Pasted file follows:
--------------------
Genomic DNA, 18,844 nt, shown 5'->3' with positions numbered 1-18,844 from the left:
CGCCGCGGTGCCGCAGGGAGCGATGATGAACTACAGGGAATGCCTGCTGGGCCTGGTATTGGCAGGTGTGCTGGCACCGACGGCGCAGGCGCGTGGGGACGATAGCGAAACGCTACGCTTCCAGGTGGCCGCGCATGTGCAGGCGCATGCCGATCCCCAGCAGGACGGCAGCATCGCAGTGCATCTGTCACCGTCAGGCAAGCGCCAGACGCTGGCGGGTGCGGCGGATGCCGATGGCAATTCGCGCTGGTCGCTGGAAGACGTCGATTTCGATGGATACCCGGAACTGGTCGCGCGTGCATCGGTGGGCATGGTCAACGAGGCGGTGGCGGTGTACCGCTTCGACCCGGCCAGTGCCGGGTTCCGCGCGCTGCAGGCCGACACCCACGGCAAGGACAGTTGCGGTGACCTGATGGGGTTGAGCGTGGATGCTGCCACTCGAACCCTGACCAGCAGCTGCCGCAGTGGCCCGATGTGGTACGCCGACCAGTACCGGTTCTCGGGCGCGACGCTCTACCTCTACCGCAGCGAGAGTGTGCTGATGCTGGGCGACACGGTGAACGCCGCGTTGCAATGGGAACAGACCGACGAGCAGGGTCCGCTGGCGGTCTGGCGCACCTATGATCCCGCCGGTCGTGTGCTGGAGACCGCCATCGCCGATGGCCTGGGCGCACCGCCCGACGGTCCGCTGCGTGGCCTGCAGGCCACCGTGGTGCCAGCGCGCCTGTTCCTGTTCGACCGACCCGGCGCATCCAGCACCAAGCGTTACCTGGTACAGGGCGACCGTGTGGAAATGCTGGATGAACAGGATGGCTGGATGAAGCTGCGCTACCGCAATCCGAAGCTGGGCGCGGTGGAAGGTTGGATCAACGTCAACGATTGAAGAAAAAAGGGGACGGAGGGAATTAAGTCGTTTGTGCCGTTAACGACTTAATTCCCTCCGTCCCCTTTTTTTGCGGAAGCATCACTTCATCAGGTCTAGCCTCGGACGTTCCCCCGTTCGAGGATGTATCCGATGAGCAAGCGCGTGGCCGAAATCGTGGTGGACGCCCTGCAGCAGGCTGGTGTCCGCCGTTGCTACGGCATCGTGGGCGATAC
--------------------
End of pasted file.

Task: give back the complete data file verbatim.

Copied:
Genomic DNA, 18,844 nt, shown 5'->3' with positions numbered 1-18,844 from the left:
CGCCGCGGTGCCGCAGGGAGCGATGATGAACTACAGGGAATGCCTGCTGGGCCTGGTATTGGCAGGTGTGCTGGCACCGACGGCGCAGGCGCGTGGGGACGATAGCGAAACGCTACGCTTCCAGGTGGCCGCGCATGTGCAGGCGCATGCCGATCCCCAGCAGGACGGCAGCATCGCAGTGCATCTGTCACCGTCAGGCAAGCGCCAGACGCTGGCGGGTGCGGCGGATGCCGATGGCAATTCGCGCTGGTCGCTGGAAGACGTCGATTTCGATGGATACCCGGAACTGGTCGCGCGTGCATCGGTGGGCATGGTCAACGAGGCGGTGGCGGTGTACCGCTTCGACCCGGCCAGTGCCGGGTTCCGCGCGCTGCAGGCCGACACCCACGGCAAGGACAGTTGCGGTGACCTGATGGGGTTGAGCGTGGATGCTGCCACTCGAACCCTGACCAGCAGCTGCCGCAGTGGCCCGATGTGGTACGCCGACCAGTACCGGTTCTCGGGCGCGACGCTCTACCTCTACCGCAGCGAGAGTGTGCTGATGCTGGGCGACACGGTGAACGCCGCGTTGCAATGGGAACAGACCGACGAGCAGGGTCCGCTGGCGGTCTGGCGCACCTATGATCCCGCCGGTCGTGTGCTGGAGACCGCCATCGCCGATGGCCTGGGCGCACCGCCCGACGGTCCGCTGCGTGGCCTGCAGGCCACCGTGGTGCCAGCGCGCCTGTTCCTGTTCGACCGACCCGGCGCATCCAGCACCAAGCGTTACCTGGTACAGGGCGACCGTGTGGAAATGCTGGATGAACAGGATGGCTGGATGAAGCTGCGCTACCGCAATCCGAAGCTGGGCGCGGTGGAAGGTTGGATCAACGTCAACGATTGAAGAAAAAAGGGGACGGAGGGAATTAAGTCGTTTGTGCCGTTAACGACTTAATTCCCTCCGTCCCCTTTTTTTGCGGAAGCATCACTTCATCAGGTCTAGCCTCGGACGTTCCCCCGTTCGAGGATGTATCCGATGAGCAAGCGCGTGGCCGAAATCGTGGTGGACGCCCTGCAGCAGGCTGGTGTCCGCCGTTGCTACGGCATCGTGGGCGATAC